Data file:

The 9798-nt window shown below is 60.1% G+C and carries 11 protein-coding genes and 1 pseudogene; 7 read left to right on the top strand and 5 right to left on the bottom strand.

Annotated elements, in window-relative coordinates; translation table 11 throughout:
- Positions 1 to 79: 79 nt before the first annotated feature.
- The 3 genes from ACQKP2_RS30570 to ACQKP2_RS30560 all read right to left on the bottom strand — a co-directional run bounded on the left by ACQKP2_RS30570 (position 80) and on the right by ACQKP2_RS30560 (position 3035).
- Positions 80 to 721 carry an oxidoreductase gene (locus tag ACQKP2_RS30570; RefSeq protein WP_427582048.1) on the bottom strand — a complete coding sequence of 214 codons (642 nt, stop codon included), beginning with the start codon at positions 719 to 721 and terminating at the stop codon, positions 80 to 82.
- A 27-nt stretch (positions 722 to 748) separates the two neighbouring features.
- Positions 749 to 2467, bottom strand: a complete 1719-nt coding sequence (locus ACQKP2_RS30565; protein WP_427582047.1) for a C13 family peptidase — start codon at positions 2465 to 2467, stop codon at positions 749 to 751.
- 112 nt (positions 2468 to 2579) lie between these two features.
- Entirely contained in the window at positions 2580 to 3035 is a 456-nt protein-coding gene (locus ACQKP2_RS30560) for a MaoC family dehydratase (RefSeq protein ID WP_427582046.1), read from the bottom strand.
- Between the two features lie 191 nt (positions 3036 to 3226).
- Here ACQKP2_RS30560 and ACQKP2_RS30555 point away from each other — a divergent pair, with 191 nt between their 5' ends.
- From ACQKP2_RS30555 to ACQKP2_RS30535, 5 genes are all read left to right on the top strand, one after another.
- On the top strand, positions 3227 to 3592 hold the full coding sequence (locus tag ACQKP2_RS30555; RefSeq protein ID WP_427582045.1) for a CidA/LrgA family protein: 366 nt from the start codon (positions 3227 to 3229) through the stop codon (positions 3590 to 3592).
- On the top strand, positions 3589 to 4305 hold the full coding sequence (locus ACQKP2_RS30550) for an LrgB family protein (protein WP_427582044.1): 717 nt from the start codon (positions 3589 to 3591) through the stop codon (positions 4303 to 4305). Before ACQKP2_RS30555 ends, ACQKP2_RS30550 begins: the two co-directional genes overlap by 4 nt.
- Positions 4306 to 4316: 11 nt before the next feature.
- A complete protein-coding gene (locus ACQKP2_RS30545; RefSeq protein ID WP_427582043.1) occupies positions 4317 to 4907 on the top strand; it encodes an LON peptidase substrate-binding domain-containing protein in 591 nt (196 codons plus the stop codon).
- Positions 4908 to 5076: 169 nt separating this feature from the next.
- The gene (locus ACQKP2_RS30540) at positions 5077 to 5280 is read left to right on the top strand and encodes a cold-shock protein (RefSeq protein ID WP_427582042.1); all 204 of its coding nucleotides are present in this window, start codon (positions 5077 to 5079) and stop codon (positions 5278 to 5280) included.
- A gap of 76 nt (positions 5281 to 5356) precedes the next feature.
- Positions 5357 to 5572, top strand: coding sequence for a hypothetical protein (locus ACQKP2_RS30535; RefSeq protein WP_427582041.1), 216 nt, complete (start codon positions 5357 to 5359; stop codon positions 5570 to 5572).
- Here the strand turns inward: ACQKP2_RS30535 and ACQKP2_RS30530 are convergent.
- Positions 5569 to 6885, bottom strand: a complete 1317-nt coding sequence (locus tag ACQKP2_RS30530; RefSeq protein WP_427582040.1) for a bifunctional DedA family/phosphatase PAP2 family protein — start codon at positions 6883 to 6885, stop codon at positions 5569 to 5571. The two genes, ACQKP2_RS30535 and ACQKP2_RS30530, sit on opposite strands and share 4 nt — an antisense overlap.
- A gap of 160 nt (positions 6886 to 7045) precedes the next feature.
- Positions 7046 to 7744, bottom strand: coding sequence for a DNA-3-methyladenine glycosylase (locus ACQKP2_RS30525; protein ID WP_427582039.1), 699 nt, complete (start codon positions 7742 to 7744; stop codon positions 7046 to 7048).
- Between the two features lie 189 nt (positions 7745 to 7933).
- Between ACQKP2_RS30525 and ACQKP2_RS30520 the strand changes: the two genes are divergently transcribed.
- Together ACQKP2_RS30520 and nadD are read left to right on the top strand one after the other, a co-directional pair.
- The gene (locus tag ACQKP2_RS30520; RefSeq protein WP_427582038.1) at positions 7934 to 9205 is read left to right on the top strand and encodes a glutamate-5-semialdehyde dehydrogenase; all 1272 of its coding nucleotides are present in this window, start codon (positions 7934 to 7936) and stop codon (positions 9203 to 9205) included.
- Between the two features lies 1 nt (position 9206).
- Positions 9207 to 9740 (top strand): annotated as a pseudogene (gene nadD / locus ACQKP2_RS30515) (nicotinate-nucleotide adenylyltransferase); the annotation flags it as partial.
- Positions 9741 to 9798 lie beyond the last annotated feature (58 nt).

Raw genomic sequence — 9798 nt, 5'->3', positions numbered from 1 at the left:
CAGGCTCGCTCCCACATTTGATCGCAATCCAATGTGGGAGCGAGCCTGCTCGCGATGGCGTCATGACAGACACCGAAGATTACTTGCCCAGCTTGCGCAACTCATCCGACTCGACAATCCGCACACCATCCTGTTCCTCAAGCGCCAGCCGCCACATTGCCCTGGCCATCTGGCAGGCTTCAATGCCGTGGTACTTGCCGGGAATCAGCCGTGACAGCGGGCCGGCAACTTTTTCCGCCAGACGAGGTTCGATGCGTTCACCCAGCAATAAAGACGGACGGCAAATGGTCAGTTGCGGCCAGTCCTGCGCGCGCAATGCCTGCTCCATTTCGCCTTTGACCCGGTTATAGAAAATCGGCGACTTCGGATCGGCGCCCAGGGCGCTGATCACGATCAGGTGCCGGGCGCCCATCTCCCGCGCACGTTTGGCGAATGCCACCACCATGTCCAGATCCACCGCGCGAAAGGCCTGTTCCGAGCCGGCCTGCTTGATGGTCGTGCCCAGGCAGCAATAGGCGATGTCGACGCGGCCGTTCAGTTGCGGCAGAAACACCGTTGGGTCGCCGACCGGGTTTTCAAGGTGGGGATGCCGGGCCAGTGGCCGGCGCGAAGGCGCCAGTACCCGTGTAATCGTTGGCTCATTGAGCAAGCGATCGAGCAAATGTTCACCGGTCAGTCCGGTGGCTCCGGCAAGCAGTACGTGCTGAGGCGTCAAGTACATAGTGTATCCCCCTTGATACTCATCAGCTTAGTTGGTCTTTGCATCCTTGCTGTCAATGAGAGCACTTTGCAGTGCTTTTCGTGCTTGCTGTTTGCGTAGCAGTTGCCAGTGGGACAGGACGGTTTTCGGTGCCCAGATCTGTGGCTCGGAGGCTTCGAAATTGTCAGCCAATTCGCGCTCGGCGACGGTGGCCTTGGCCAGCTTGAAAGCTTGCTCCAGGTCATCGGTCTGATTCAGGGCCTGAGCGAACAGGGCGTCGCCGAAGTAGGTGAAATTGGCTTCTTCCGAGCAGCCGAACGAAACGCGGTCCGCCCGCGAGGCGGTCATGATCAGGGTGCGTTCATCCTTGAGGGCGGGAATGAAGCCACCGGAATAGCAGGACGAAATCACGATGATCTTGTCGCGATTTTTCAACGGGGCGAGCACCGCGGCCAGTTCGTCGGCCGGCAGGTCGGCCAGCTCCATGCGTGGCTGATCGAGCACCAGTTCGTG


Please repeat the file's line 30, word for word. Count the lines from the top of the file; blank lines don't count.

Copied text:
- Positions 9207 to 9740 (top strand): annotated as a pseudogene (gene nadD / locus ACQKP2_RS30515) (nicotinate-nucleotide adenylyltransferase); the annotation flags it as partial.